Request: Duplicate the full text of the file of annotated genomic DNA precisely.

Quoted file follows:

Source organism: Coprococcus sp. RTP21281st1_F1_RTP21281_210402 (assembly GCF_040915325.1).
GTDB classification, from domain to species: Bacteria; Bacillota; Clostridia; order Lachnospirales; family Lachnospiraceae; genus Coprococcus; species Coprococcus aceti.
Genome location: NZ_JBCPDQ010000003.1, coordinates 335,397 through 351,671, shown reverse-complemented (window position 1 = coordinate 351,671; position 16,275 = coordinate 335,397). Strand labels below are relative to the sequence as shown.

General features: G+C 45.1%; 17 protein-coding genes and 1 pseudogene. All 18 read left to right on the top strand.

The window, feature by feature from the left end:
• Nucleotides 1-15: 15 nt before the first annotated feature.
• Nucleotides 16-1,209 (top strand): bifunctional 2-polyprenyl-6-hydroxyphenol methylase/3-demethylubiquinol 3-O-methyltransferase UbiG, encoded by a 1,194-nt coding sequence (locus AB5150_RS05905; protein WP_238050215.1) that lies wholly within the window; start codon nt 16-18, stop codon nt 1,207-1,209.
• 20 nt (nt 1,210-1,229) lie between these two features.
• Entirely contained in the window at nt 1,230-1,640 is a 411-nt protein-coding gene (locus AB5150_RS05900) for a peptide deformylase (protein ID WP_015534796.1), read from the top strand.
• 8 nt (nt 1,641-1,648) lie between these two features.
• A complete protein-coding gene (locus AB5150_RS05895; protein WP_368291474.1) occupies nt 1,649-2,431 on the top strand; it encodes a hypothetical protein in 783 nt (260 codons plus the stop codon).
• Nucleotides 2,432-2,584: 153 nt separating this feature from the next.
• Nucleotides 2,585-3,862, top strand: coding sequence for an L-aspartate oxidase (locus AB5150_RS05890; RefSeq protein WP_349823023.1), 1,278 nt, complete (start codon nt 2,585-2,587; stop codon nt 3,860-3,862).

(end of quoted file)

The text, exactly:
Source organism: Coprococcus sp. RTP21281st1_F1_RTP21281_210402 (assembly GCF_040915325.1).
GTDB classification, from domain to species: Bacteria; Bacillota; Clostridia; order Lachnospirales; family Lachnospiraceae; genus Coprococcus; species Coprococcus aceti.
Genome location: NZ_JBCPDQ010000003.1, coordinates 335,397 through 351,671, shown reverse-complemented (window position 1 = coordinate 351,671; position 16,275 = coordinate 335,397). Strand labels below are relative to the sequence as shown.

General features: G+C 45.1%; 17 protein-coding genes and 1 pseudogene. All 18 read left to right on the top strand.

The window, feature by feature from the left end:
• Nucleotides 1-15: 15 nt before the first annotated feature.
• Nucleotides 16-1,209 (top strand): bifunctional 2-polyprenyl-6-hydroxyphenol methylase/3-demethylubiquinol 3-O-methyltransferase UbiG, encoded by a 1,194-nt coding sequence (locus AB5150_RS05905; protein WP_238050215.1) that lies wholly within the window; start codon nt 16-18, stop codon nt 1,207-1,209.
• 20 nt (nt 1,210-1,229) lie between these two features.
• Entirely contained in the window at nt 1,230-1,640 is a 411-nt protein-coding gene (locus AB5150_RS05900) for a peptide deformylase (protein ID WP_015534796.1), read from the top strand.
• 8 nt (nt 1,641-1,648) lie between these two features.
• A complete protein-coding gene (locus AB5150_RS05895; protein WP_368291474.1) occupies nt 1,649-2,431 on the top strand; it encodes a hypothetical protein in 783 nt (260 codons plus the stop codon).
• Nucleotides 2,432-2,584: 153 nt separating this feature from the next.
• Nucleotides 2,585-3,862, top strand: coding sequence for an L-aspartate oxidase (locus AB5150_RS05890; RefSeq protein WP_349823023.1), 1,278 nt, complete (start codon nt 2,585-2,587; stop codon nt 3,860-3,862).